Don't Drive Faster Than Your Guardian Dragonfly
|Patt Harris models her dragonfly blouse following her morning
escort to safety.
By Al Harris
"Don't drive faster than your guardian angel can fly,"
goes the old saying, which apparently pertains to dragonflies as well
My wife Patt recounted how a dragonfly helped avert a
car accident this morning when she decided to drive slower than the
posted speed limit to avoid hitting the golden-winged Anisoptera, which
insistently remained in front of her Crown Vic as she traveled down
Church Avenue toward Mountain Street.
"When I turned onto Church, the dragonfly swooped down
and centered itself above the hood of my car as if it were guided by
laser," she said. "Dragonflies being one of my favorite insects, I was
not about to go fast enough to hit it. It was bizarre; it moved with
the car and stopped and hovered in sync with the motion of the car --
it was like having a living, flying hood ornament.
"This was one of the most beautiful dragonflies I've seen
-- it was a big, fat adult with at least a three-inch wingspan with
gold-shimmering wings. I was totally engrossed in its unusual behavior
as I slowly made my way down Church, and it was a good thing, too. A
woman driving a full-sized van and talking on a cell phone ran the stop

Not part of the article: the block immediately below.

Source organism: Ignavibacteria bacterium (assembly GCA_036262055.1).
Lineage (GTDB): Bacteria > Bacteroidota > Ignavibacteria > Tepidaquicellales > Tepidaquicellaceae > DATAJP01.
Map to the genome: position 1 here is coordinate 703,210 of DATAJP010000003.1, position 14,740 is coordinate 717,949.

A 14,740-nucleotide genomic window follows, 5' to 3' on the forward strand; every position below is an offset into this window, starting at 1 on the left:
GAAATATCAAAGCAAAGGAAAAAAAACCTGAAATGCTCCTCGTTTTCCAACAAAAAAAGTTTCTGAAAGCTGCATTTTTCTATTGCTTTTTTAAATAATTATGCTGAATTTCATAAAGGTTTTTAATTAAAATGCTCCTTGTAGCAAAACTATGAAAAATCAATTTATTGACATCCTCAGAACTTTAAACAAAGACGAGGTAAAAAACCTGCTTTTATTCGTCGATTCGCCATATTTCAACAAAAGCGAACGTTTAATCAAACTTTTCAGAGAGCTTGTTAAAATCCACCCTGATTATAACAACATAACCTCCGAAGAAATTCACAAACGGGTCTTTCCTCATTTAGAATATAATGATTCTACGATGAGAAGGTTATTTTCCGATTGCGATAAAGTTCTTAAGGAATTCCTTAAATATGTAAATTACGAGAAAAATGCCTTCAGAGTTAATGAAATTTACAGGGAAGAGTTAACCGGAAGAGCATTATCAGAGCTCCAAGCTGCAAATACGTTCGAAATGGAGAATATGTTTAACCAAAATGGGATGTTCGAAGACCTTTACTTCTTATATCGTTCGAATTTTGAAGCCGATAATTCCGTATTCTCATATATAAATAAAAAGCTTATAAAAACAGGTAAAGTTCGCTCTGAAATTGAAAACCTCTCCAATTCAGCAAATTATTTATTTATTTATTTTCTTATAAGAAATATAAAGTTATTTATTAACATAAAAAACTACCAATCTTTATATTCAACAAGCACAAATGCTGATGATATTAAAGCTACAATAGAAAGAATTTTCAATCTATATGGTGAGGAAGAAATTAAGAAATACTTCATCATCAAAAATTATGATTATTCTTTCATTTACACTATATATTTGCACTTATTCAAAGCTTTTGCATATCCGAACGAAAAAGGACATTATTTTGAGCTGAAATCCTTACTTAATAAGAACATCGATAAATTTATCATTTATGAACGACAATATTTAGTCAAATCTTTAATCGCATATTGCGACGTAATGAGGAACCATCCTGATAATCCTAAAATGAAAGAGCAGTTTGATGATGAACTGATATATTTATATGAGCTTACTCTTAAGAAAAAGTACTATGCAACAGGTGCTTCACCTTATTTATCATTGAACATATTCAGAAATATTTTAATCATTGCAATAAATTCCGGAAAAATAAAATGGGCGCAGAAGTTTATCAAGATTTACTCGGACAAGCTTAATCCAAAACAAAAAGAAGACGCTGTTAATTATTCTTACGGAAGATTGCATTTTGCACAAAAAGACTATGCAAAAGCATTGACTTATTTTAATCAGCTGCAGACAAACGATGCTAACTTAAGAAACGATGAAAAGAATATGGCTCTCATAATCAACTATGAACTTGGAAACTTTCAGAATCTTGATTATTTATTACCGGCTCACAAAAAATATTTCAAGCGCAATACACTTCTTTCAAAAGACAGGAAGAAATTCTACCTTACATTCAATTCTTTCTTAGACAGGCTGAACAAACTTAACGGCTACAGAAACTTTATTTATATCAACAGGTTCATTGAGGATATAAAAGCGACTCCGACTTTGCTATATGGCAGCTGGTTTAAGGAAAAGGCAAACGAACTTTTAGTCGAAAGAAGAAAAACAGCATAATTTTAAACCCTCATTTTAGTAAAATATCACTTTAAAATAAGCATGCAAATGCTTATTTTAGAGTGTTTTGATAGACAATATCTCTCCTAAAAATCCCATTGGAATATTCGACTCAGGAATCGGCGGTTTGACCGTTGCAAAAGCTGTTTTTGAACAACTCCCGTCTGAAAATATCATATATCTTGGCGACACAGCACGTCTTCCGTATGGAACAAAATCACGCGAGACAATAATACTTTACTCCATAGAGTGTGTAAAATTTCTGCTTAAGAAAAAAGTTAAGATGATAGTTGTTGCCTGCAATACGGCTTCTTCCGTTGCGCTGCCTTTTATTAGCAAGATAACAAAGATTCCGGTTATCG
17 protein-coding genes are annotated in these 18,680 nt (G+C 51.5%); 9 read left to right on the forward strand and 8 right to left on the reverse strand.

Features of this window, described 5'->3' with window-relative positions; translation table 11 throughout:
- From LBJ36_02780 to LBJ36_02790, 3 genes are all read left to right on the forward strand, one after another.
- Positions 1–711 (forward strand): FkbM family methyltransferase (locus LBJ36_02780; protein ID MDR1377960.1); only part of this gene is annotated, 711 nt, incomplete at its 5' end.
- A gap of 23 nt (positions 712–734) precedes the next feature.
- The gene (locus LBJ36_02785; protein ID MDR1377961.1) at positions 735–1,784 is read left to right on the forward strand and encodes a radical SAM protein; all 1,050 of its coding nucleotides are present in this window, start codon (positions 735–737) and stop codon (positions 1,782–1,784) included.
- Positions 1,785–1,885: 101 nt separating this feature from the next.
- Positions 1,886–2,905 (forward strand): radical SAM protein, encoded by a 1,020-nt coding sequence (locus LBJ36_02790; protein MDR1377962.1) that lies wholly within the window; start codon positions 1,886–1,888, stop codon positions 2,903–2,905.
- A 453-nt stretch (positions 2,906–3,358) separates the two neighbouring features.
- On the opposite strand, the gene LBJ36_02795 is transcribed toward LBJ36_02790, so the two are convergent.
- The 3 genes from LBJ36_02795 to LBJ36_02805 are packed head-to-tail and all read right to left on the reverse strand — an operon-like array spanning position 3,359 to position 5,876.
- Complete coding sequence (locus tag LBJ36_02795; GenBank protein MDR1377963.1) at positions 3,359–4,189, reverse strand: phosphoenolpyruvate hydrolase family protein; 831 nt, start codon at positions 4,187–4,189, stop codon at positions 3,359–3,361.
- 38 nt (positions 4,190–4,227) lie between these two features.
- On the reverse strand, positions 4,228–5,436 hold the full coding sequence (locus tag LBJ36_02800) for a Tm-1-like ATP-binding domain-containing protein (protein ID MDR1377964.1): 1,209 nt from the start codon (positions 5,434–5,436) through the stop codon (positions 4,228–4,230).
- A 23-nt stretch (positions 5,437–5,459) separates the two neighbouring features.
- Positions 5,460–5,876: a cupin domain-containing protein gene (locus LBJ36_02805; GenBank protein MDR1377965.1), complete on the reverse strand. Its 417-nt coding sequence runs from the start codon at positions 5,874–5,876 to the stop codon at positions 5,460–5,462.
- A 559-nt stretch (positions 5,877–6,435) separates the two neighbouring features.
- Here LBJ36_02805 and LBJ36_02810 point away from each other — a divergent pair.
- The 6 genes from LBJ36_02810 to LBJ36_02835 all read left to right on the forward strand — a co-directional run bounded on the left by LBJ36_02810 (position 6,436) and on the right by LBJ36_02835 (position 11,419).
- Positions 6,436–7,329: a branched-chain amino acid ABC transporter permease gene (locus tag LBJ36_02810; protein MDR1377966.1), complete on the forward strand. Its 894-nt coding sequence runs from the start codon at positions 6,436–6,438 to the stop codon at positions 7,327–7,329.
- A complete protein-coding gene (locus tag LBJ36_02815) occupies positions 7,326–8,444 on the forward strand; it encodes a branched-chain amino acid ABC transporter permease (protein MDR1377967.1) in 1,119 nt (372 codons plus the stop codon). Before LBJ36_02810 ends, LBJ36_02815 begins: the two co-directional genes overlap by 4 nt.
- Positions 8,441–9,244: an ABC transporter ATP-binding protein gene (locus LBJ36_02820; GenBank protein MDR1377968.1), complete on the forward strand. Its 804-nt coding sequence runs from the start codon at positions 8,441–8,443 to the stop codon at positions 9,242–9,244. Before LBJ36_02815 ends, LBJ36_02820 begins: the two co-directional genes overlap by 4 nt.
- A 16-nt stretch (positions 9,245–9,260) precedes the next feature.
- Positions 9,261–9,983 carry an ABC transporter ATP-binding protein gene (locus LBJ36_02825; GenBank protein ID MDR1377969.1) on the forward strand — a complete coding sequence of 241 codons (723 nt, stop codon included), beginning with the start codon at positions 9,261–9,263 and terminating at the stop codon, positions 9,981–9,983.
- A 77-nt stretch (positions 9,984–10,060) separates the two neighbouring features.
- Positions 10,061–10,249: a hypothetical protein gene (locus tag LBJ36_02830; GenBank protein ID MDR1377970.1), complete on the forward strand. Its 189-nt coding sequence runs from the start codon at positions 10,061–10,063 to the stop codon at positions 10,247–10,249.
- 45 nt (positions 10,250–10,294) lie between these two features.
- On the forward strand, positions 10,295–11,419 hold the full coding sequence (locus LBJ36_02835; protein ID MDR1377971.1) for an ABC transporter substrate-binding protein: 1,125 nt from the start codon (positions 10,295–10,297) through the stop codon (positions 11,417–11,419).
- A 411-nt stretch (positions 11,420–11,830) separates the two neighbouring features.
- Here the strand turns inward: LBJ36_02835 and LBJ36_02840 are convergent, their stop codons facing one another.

sign really just zoomed on across without slowing a bit
at the intersection of Church and Mountain. Had it not been for this
dragonfly, I almost certainly would have been right there in the middle
of the intersection," she said.
The near-mishap did not interfere with the insect's escort
"That dragonfly remained with me, in front of the car,
all the way down Church and then right on to the Wal-Mart parking lot,"
she said. Total distance from the beginning of escort duty to the parking
lot was about three miles.
"After I parked, I opened my door and the dragonfly turned
and hovered right in front of my face. My father was a pilot, and I've
seen pilots waggle their wings as a signal to one another. The dragonfly
waggled its wings as if saying good-bye.
"I turned to head toward Wal-Mart and spotted a couple
of people who had been watching me and that dragonfly intently, so there
were at least two witnesses to the end of the story. Had they known
the whole story they would have been even more surprised," she said.
"Someone who doesn't know me I don't tell stories
at all might chuckle and say, yeah, right, that's a good story
but that's all it is. It doesn't matter if they believe it -- I know
I was escorted to safety by a dragonfly."
for news releases by using the request form at http://www.jsu.edu/news/requestform.html.